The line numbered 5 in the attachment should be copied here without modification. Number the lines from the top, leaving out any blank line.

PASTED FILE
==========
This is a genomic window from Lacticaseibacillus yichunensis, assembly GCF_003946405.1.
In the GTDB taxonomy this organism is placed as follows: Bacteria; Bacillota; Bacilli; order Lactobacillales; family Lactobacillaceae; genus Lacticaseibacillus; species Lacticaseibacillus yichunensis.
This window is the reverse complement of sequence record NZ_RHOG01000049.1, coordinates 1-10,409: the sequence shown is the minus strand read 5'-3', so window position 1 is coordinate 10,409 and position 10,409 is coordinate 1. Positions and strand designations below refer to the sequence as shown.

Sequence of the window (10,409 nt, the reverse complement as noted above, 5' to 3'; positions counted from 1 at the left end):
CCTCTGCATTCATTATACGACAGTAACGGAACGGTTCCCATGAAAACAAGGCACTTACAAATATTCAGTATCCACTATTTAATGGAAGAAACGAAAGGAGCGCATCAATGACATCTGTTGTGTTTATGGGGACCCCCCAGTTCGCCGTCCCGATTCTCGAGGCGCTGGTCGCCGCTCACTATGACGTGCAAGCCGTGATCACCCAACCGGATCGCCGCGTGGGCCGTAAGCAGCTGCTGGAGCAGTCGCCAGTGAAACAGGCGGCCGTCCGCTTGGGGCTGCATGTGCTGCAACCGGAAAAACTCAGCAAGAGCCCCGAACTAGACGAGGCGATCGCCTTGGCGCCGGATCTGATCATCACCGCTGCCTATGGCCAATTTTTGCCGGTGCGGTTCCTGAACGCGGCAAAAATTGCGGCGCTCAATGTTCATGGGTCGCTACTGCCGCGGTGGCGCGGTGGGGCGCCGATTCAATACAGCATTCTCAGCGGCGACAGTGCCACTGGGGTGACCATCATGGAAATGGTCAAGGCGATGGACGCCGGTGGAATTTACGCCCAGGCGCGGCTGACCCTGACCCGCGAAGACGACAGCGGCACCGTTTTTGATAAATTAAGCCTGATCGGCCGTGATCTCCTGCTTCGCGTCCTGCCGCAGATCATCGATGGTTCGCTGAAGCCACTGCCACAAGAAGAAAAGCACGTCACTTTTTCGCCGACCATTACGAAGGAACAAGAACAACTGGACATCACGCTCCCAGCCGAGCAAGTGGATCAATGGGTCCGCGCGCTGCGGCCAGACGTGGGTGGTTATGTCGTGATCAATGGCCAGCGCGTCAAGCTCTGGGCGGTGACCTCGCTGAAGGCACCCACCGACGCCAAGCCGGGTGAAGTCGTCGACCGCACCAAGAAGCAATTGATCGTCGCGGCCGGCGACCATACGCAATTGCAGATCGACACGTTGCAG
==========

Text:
CCTCTGCATTCATTATACGACAGTAACGGAACGGTTCCCATGAAAACAAGGCACTTACAAATATTCAGTATCCACTATTTAATGGAAGAAACGAAAGGAGCGCATCAATGACATCTGTTGTGTTTATGGGGACCCCCCAGTTCGCCGTCCCGATTCTCGAGGCGCTGGTCGCCGCTCACTATGACGTGCAAGCCGTGATCACCCAACCGGATCGCCGCGTGGGCCGTAAGCAGCTGCTGGAGCAGTCGCCAGTGAAACAGGCGGCCGTCCGCTTGGGGCTGCATGTGCTGCAACCGGAAAAACTCAGCAAGAGCCCCGAACTAGACGAGGCGATCGCCTTGGCGCCGGATCTGATCATCACCGCTGCCTATGGCCAATTTTTGCCGGTGCGGTTCCTGAACGCGGCAAAAATTGCGGCGCTCAATGTTCATGGGTCGCTACTGCCGCGGTGGCGCGGTGGGGCGCCGATTCAATACAGCATTCTCAGCGGCGACAGTGCCACTGGGGTGACCATCATGGAAATGGTCAAGGCGATGGACGCCGGTGGAATTTACGCCCAGGCGCGGCTGACCCTGACCCGCGAAGACGACAGCGGCACCGTTTTTGATAAATTAAGCCTGATCGGCCGTGATCTCCTGCTTCGCGTCCTGCCGCAGATCATCGATGGTTCGCTGAAGCCACTGCCACAAGAAGAAAAGCACGTCACTTTTTCGCCGACCATTACGAAGGAACAAGAACAACTGGACATCACGCTCCCAGCCGAGCAAGTGGATCAATGGGTCCGCGCGCTGCGGCCAGACGTGGGTGGTTATGTCGTGATCAATGGCCAGCGCGTCAAGCTCTGGGCGGTGACCTCGCTGAAGGCACCCACCGACGCCAAGCCGGGTGAAGTCGTCGACCGCACCAAGAAGCAATTGATCGTCGCGGCCGGCGACCATACGCAATTGCAGATCGACACGTTGCAG